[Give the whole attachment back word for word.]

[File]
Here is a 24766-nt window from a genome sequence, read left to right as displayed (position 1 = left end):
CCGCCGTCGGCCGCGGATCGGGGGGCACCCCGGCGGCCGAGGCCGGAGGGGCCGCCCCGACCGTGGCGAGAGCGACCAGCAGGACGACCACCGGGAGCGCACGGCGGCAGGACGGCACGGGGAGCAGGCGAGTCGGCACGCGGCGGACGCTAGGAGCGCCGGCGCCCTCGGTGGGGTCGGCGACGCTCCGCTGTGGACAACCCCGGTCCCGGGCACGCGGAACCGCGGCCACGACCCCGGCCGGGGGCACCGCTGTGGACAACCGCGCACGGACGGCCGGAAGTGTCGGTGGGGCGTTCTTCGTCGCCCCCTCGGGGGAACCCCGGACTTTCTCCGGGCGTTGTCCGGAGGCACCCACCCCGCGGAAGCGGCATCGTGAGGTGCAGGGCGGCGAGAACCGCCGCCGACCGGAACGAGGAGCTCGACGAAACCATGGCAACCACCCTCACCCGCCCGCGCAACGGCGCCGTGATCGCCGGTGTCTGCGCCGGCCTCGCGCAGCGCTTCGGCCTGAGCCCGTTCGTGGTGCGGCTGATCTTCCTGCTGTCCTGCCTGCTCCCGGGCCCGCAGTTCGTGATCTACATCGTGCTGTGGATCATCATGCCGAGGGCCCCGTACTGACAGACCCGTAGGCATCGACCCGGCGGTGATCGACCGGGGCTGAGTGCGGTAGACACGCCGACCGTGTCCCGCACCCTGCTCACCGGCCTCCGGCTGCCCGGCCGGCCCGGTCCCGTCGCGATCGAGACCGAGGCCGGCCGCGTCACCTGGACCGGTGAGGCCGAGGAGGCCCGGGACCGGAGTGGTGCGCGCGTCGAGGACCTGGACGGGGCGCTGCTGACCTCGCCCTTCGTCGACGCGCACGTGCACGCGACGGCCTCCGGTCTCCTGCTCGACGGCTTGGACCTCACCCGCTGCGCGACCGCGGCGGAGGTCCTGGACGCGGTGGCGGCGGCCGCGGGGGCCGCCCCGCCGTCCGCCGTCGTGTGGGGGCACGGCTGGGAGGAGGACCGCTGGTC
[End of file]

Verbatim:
Here is a 24766-nt window from a genome sequence, read left to right as displayed (position 1 = left end):
CCGCCGTCGGCCGCGGATCGGGGGGCACCCCGGCGGCCGAGGCCGGAGGGGCCGCCCCGACCGTGGCGAGAGCGACCAGCAGGACGACCACCGGGAGCGCACGGCGGCAGGACGGCACGGGGAGCAGGCGAGTCGGCACGCGGCGGACGCTAGGAGCGCCGGCGCCCTCGGTGGGGTCGGCGACGCTCCGCTGTGGACAACCCCGGTCCCGGGCACGCGGAACCGCGGCCACGACCCCGGCCGGGGGCACCGCTGTGGACAACCGCGCACGGACGGCCGGAAGTGTCGGTGGGGCGTTCTTCGTCGCCCCCTCGGGGGAACCCCGGACTTTCTCCGGGCGTTGTCCGGAGGCACCCACCCCGCGGAAGCGGCATCGTGAGGTGCAGGGCGGCGAGAACCGCCGCCGACCGGAACGAGGAGCTCGACGAAACCATGGCAACCACCCTCACCCGCCCGCGCAACGGCGCCGTGATCGCCGGTGTCTGCGCCGGCCTCGCGCAGCGCTTCGGCCTGAGCCCGTTCGTGGTGCGGCTGATCTTCCTGCTGTCCTGCCTGCTCCCGGGCCCGCAGTTCGTGATCTACATCGTGCTGTGGATCATCATGCCGAGGGCCCCGTACTGACAGACCCGTAGGCATCGACCCGGCGGTGATCGACCGGGGCTGAGTGCGGTAGACACGCCGACCGTGTCCCGCACCCTGCTCACCGGCCTCCGGCTGCCCGGCCGGCCCGGTCCCGTCGCGATCGAGACCGAGGCCGGCCGCGTCACCTGGACCGGTGAGGCCGAGGAGGCCCGGGACCGGAGTGGTGCGCGCGTCGAGGACCTGGACGGGGCGCTGCTGACCTCGCCCTTCGTCGACGCGCACGTGCACGCGACGGCCTCCGGTCTCCTGCTCGACGGCTTGGACCTCACCCGCTGCGCGACCGCGGCGGAGGTCCTGGACGCGGTGGCGGCGGCCGCGGGGGCCGCCCCGCCGTCCGCCGTCGTGTGGGGGCACGGCTGGGAGGAGGACCGCTGGTC